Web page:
In honor of Black History Month, we recognize our Black alumni with a Q&A session to celebrate their impact in the field of public health and gain insight to how we can all improve the health of our communities.
Meet Domenique Harrison, MPH '14!
What is your current job? What do you want to do in the future?
I have multiple jobs, haha! I’m first and foremost a founder and racial equity consultant at Domenique Michelle, LLC, which is a small consulting firm that works to build more racially equitable organizations. I’m also a psychotherapist at a not-for-profit counseling center, and a curriculum developer/trainer with the DMH+UCLA Prevention Center of Excellence.
In the future, I hope to see continued improvement in the lives of my therapy and staff clients, both personally and professionally, as they work to become more racially equitable, self-aware, and justice-motivated through sessions, training, and dialogue.
Has your understanding of public health evolved over time? If so, what do you understand now that you didn't in the past?
It has! I started my professional journey doing community and public health work. As a graduate student in the community and international health concentration at GPH, I interned for the United Nations Populations Fund and for FEMA, completing HIV work program case studies and emergency response exercises, respectively. I was always passionate about empowering and promoting diverse communities, whether international or national. I also hoped that my work would help individuals to learn and bloom in the best environments, and to equitably receive resources and services.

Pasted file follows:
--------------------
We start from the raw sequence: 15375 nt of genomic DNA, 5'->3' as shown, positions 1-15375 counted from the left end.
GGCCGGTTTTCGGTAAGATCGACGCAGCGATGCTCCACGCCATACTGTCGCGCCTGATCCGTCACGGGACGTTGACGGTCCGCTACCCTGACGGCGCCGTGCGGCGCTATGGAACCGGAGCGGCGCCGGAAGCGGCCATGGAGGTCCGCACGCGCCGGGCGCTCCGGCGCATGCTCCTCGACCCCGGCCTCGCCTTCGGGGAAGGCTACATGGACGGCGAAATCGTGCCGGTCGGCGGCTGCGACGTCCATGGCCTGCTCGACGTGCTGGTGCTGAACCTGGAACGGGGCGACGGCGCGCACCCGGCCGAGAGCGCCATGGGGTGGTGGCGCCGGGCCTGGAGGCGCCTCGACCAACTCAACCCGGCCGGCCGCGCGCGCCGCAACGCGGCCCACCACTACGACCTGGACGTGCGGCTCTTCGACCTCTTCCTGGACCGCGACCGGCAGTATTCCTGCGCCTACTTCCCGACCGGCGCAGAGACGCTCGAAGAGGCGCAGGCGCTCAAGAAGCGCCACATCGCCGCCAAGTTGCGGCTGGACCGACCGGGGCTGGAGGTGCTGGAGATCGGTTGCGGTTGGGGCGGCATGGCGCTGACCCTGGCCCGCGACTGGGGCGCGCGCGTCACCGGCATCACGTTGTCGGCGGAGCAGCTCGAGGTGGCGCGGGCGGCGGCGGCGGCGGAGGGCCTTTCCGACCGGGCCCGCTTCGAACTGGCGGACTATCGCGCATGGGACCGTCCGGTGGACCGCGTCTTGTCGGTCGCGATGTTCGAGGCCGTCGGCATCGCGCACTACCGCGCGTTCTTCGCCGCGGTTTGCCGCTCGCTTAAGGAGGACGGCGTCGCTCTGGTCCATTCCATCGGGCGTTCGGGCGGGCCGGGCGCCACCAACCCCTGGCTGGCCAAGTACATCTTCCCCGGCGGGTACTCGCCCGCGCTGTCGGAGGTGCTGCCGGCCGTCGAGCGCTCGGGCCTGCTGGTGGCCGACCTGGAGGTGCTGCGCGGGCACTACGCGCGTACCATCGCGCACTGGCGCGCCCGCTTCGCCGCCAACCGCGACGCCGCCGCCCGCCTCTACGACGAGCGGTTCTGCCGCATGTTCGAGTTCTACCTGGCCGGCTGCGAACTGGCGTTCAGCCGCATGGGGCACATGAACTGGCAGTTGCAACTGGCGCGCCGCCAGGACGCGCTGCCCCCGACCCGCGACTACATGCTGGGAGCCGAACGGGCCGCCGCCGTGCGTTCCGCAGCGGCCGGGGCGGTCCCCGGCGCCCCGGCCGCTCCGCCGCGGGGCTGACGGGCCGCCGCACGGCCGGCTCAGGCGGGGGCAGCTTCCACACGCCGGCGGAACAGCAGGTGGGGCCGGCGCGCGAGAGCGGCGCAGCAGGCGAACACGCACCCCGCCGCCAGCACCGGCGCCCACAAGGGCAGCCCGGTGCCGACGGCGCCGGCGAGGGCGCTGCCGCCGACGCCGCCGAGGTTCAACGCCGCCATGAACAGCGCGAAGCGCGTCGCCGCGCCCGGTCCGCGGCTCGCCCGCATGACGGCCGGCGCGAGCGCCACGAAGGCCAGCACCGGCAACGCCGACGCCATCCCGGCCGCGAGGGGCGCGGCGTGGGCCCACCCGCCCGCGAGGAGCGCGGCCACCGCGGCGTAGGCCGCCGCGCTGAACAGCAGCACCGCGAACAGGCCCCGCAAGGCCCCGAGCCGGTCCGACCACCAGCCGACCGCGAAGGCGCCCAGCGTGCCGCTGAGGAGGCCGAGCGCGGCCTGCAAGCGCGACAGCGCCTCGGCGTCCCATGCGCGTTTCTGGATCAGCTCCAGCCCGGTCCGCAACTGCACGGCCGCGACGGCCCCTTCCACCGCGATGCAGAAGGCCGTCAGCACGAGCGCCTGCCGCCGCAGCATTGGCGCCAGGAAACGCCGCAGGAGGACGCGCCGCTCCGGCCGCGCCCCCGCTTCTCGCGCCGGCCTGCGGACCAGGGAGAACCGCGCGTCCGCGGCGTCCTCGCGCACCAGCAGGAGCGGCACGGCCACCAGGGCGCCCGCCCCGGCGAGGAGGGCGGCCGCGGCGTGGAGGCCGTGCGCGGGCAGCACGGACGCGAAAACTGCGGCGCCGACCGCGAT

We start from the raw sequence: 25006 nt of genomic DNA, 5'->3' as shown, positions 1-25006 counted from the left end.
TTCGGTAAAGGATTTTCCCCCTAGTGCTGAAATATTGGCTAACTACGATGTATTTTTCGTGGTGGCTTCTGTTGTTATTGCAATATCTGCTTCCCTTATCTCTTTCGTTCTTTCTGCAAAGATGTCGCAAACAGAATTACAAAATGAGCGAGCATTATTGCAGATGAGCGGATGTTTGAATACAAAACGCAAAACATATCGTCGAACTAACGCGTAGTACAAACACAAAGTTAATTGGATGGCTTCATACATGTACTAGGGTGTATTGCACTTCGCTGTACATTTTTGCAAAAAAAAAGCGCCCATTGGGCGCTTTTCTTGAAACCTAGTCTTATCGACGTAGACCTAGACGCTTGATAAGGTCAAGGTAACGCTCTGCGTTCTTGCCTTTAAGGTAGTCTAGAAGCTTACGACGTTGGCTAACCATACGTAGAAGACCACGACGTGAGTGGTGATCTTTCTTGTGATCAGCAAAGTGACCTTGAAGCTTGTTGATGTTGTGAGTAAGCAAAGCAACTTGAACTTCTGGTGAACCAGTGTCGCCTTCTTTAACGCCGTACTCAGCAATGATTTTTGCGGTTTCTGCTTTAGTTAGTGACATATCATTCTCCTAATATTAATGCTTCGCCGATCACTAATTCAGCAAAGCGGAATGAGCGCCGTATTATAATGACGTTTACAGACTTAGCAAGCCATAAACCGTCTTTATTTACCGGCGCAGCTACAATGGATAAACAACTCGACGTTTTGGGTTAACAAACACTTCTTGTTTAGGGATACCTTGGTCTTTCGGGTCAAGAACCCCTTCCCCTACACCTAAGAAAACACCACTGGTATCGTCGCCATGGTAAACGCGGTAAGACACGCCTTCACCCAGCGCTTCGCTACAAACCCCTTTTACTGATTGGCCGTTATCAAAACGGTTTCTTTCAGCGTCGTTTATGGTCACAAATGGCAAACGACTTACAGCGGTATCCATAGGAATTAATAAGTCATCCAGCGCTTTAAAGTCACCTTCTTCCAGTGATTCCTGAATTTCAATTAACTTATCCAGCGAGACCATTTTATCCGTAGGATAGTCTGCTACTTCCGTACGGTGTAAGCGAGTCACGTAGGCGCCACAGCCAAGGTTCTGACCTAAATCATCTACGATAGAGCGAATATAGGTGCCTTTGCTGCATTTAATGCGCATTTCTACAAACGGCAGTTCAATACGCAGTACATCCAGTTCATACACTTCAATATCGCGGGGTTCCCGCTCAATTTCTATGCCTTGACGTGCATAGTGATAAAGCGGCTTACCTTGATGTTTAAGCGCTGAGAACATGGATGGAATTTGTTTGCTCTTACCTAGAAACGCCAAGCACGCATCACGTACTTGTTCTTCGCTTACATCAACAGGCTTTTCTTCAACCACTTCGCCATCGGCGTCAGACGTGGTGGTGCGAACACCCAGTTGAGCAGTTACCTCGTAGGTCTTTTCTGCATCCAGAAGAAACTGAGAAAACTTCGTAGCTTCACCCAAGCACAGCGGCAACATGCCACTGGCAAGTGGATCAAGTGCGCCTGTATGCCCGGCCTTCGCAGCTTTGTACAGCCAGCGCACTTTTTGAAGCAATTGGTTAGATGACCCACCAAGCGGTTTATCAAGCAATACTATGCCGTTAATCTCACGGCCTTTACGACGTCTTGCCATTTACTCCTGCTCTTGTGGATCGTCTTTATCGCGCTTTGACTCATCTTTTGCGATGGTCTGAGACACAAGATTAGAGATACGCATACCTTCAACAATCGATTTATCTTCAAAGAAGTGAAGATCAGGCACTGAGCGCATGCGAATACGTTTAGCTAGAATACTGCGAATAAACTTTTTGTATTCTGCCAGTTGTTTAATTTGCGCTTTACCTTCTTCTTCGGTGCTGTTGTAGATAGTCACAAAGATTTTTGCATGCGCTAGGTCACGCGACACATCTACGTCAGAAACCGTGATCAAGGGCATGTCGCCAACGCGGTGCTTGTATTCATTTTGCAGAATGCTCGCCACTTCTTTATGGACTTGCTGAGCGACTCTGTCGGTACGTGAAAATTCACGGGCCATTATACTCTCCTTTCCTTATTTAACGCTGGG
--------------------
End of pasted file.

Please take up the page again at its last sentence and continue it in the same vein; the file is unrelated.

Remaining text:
However, I didn't discover my calling until I became a therapist, racial equity consultant, and curriculum developer/ trainer, working with clients and organizations on their professional wellbeing, unconscious bias understanding, social identities, and trauma-informed care. Then I saw how systemic oppression, employment stressors, trauma, toxic stress, and racial gaslighting hindered and challenged the staff I trained, as well as the therapy clients I served. So I work in collaboration with each person to see what it means to overcome such trials.
Why did you pursue a career in public health? What motivates you to continue doing this work in such a challenging COVID-19 era?
What motivates me is that the world has nothing but time to wrestle with, learn about, and grow from its mistakes! As I continue to facilitate training sessions, build curriculum, and consult with individuals on racism, racial justice, implicit bias, and more, I’m hopeful that with greater understanding comes more significant community work and outcomes.
Black History Month is a time to reflect on and celebrate Black history and to look forward to the future of the Black community. What does this month mean to you?
For me, Black History Month is about honoring the Black women and men of my past and present whose lives, passions, and callings have inspired me. It’s also about sharing those same Black stories to encourage, motivate, and awaken something good in others.
What are some practical actions other people can take to improve the health of their community?
First, consider the needs of the communities you belong to. What are the skills, power, privileges, and resources you have that can lead to positive change? Can you provide the community with the education they haven't received? Can you fund a small, local neighborhood initiative? Are you a leader who can get a project to "launch," or are you an effective direct service provider? Lastly -- go out and leverage your power!
What’s your best piece of career advice for young professionals who want to make an impact in public health?
Become a continual learner! Once you get to your career goal, it’s not enough to ground yourself in what got you there; you also have to be flexible. Continue to research, read, and dialogue with leaders who are making an impact on our world for the better.